The foul air we breathe

February 16, 2017 12:02 am | Updated November 28, 2021 09:54 pm IST

A new international report has drawn attention to the deadly pollutants that pervade the air that people breathe in India, causing terrible illness and premature death. The State of Global Air 2017 study , conducted jointly by the Health Effects Institute and the Institute of Health Metrics and Evaluation, quantifies further what has been reported for some time now: that the concentration of the most significant inhalable pollutant, fine particulate matter with a diameter of 2.5 micrometres or less (PM2.5), has been growing in India. The rise in average annual population-weighted PM2.5 levels indicates that the Centre’s initiatives to help States reduce the burning of agricultural biomass and coal in Punjab, Uttar Pradesh, Rajasthan, Haryana and Delhi have failed. The directions of the National Green Tribunal to Delhi, which were reviewed last year, could not end open burning of garbage and straw, or curb the urban use of diesel-powered vehicles. It comes as no surprise, therefore, that the weighted national PM2.5 level estimated in the international report rose from 60 micrograms per cubic metre in 1990 (the acceptable limit) to 74 in 2015, with a steady rise since 2011. Weak policy on pollution is leading to the premature death of an estimated 1.1 million Indians annually, and the number is growing, in contrast to China’s record of reducing such mortality.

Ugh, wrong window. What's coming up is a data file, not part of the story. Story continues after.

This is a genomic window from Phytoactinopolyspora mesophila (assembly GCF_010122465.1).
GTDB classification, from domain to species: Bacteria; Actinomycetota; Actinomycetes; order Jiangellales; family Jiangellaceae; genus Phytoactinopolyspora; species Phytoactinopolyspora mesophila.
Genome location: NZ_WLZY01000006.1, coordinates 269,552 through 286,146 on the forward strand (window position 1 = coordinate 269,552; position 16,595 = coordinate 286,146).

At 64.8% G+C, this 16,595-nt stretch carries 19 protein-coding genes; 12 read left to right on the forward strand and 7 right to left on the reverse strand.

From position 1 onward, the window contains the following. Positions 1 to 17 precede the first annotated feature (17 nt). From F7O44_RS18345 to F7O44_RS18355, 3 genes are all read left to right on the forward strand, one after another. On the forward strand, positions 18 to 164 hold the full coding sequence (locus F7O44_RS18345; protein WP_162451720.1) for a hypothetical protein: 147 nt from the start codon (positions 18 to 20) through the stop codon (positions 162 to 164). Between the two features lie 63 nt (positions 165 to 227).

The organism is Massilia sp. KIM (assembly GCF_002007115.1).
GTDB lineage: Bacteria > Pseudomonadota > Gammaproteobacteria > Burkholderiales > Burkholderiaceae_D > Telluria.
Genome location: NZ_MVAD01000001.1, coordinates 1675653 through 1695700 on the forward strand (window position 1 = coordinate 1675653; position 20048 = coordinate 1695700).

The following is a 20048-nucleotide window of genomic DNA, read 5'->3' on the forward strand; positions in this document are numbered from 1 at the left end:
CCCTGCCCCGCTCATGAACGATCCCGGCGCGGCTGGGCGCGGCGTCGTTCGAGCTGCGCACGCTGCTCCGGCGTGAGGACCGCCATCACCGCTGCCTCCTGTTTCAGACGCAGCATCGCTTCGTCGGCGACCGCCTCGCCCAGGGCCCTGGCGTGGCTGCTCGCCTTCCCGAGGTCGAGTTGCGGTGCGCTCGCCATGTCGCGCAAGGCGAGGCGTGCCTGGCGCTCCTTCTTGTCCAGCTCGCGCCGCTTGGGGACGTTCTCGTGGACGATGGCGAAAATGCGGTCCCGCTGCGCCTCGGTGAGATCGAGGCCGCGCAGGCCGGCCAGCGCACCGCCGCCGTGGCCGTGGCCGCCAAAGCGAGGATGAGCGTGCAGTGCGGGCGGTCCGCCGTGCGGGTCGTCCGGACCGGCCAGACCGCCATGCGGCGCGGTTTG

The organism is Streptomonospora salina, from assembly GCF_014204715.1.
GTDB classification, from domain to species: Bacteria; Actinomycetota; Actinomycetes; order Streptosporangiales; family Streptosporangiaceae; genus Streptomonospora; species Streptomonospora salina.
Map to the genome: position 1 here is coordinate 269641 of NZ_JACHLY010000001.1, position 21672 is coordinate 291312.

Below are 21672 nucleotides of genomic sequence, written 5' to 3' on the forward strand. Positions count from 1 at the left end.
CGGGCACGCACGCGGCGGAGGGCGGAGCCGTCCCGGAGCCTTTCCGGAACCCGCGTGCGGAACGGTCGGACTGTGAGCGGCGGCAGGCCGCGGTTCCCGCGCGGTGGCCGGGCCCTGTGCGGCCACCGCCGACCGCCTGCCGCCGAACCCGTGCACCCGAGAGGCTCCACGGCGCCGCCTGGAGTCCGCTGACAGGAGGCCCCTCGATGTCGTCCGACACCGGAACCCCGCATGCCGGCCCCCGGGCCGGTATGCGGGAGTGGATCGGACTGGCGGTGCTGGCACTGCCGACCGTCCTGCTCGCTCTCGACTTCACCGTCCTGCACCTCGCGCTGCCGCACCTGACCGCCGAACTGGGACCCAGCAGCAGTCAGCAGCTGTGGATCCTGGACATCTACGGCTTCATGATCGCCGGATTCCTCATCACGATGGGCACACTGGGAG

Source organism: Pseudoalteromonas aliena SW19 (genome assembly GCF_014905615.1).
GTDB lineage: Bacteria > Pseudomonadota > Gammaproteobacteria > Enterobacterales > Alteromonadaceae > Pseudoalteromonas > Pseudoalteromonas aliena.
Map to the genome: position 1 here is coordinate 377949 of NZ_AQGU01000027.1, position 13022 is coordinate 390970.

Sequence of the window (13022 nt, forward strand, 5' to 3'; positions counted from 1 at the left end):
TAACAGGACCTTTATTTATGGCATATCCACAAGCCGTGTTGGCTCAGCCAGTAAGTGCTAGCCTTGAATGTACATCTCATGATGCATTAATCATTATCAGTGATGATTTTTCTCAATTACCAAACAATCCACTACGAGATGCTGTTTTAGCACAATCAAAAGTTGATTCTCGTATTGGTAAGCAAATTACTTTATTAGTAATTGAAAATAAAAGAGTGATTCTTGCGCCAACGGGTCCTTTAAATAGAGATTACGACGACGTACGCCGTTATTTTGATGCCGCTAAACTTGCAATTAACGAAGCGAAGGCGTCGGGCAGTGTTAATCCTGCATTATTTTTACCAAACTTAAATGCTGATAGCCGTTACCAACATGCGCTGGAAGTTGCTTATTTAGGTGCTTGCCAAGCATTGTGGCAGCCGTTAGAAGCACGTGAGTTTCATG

Several studies show long-term evidence of a steady deterioration in air quality in many countries, and South Asia, dominated by India, is today among the worst places to live . Although the central role played by burning of crop residues in causing pollution is well-known, and the Indian Agricultural Research Institute proposed steps to convert the waste into useful products such as enriched fodder, biogas, biofuel, compost and so on, little progress has been made. Last year, helpless farmers in the northern States who wanted to quickly switch from rice to wheat burnt the waste in the fields, in some cases defying local prohibitory orders. The government has no one to blame but itself, since it has not been able to supply affordable seeder machinery in sufficient numbers to eliminate the need to remove the straw. In a country producing about 500 million tonnes of crop residues annually, the issue needs to be addressed in mission mode. Easy access to cheap solar cookers and biogas plants will also cut open burning, and help the rural economy. Yet, there is no reliable distribution mechanism for these. On the health front, it is a matter of concern that in the most polluted cities, even moderate physical activity could prove harmful, rather than be beneficial, as new research indicates. India’s clean-up priorities need to shift gear urgently, covering both farm and city.

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